I'm not sure I like this. I'm thinking maybe I want to go with two wires twisted together, one going through the hole and the other going around the nut. Opinions?
That will work, if you have a cheap wire twister the two twisted together look neat but who's gonna see it? KGB
Steve, here is a short slide presentation on safety wire technique:
Here is a sketch showing the wiring of a ring of five studs and nuts (I couldn't find a picture of just three).
Several years ago I bit the bullet and bought a pair of safety wire pliers and a spool of 0.032 stainless safety wire, they have served me well.
For those who like videos, here is a USAF video showing an airman trainee doing a pair of bolts:
I finally found a picture for wiring three bolts: Note that you do not have to "close" the ring unless you're a stickler for symmetry.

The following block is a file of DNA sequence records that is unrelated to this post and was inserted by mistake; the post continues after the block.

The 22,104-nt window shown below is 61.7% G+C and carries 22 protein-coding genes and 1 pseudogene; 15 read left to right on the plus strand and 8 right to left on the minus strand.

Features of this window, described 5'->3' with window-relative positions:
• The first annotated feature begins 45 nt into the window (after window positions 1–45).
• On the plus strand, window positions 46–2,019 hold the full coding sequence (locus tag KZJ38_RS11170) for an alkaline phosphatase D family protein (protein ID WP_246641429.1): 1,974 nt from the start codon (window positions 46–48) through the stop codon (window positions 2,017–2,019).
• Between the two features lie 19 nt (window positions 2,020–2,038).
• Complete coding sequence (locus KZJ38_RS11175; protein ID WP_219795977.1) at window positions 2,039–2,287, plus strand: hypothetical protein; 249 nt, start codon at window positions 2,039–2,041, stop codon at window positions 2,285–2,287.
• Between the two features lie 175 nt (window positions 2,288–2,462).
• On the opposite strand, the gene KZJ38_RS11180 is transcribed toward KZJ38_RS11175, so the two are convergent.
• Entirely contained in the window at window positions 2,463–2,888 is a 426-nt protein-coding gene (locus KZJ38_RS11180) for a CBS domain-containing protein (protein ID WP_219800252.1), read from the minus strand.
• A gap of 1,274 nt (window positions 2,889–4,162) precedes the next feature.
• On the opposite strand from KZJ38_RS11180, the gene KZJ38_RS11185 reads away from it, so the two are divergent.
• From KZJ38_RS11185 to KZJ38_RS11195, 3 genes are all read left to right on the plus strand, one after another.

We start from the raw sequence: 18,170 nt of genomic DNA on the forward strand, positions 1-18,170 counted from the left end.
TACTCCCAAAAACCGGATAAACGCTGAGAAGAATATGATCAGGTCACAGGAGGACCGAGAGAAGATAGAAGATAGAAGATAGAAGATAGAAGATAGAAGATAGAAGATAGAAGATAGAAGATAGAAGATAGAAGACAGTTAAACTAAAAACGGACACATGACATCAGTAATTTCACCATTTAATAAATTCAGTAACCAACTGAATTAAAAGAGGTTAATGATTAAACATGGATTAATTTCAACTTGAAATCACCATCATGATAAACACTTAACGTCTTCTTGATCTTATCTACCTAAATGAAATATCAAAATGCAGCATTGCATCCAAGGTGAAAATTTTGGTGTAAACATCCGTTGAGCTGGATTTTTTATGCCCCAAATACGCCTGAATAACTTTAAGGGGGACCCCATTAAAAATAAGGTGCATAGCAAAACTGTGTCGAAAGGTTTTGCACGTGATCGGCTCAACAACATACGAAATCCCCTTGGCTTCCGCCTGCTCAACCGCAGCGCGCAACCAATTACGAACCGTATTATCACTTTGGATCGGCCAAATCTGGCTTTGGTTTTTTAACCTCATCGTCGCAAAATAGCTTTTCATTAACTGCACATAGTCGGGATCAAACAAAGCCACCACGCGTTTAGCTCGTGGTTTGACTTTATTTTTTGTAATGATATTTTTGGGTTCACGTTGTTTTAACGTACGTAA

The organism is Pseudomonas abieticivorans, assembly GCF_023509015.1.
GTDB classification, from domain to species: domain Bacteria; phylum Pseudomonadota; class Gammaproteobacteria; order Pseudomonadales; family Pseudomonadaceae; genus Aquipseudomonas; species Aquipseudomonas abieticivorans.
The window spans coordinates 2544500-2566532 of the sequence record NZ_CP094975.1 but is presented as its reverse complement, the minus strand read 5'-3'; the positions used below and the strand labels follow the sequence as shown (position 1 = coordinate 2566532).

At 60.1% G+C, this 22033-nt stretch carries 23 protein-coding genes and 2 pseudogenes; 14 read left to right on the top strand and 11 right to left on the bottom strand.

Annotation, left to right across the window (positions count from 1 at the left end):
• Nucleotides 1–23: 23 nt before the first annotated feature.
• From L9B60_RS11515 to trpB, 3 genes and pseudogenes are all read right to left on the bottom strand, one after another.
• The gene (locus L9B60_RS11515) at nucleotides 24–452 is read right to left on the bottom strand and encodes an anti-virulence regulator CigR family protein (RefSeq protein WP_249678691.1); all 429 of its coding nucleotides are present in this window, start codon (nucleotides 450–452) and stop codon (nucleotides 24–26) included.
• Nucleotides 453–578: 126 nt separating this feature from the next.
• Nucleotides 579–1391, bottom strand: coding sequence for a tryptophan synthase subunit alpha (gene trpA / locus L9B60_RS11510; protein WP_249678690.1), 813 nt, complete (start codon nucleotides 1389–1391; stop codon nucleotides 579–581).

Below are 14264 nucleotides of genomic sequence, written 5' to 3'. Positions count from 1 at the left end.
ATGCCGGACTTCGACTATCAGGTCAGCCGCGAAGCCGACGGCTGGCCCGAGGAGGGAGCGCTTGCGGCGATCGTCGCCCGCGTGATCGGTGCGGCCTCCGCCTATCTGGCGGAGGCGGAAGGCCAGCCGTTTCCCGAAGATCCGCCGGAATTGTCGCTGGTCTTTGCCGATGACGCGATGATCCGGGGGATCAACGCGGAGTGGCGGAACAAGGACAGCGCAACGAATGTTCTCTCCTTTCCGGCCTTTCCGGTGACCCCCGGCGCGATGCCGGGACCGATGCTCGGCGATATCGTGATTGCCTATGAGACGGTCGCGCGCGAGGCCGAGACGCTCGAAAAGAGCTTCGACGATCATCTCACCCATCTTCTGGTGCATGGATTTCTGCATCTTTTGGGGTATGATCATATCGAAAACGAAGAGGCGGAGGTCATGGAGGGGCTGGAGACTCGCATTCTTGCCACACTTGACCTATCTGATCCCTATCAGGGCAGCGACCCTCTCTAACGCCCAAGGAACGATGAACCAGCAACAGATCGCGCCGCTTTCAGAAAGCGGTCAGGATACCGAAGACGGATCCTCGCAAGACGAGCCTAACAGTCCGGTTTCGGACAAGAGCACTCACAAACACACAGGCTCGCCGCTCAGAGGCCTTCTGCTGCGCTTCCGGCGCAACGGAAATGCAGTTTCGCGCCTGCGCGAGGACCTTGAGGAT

Then theres the correct method:
Great video, very comprehensive, thanks!
ex-troop's video has some good pointers. I'm glad no one was "scoring" some I've done.
On my '23 rear end those 3 items were not studs but bolts and the nuts were cottered when I took it apart.
Yes, the parts book shows the studs for 1921 and before, and bolts for 1922-1927.
Thanks guys, picked up some good pointers. I've probably done some like Mike or maybe worse.
My neighbor was a mechanic in the Air-force, when he saw my safety wire job on my transmission he cut it all off and made me do it over. He taught me just like in the last video.
Aircraft safety wiring is neater and probably better. However, safety wiring styled like Steve has done and similar has held Model T's together for nearly a 100 years now and will work just fine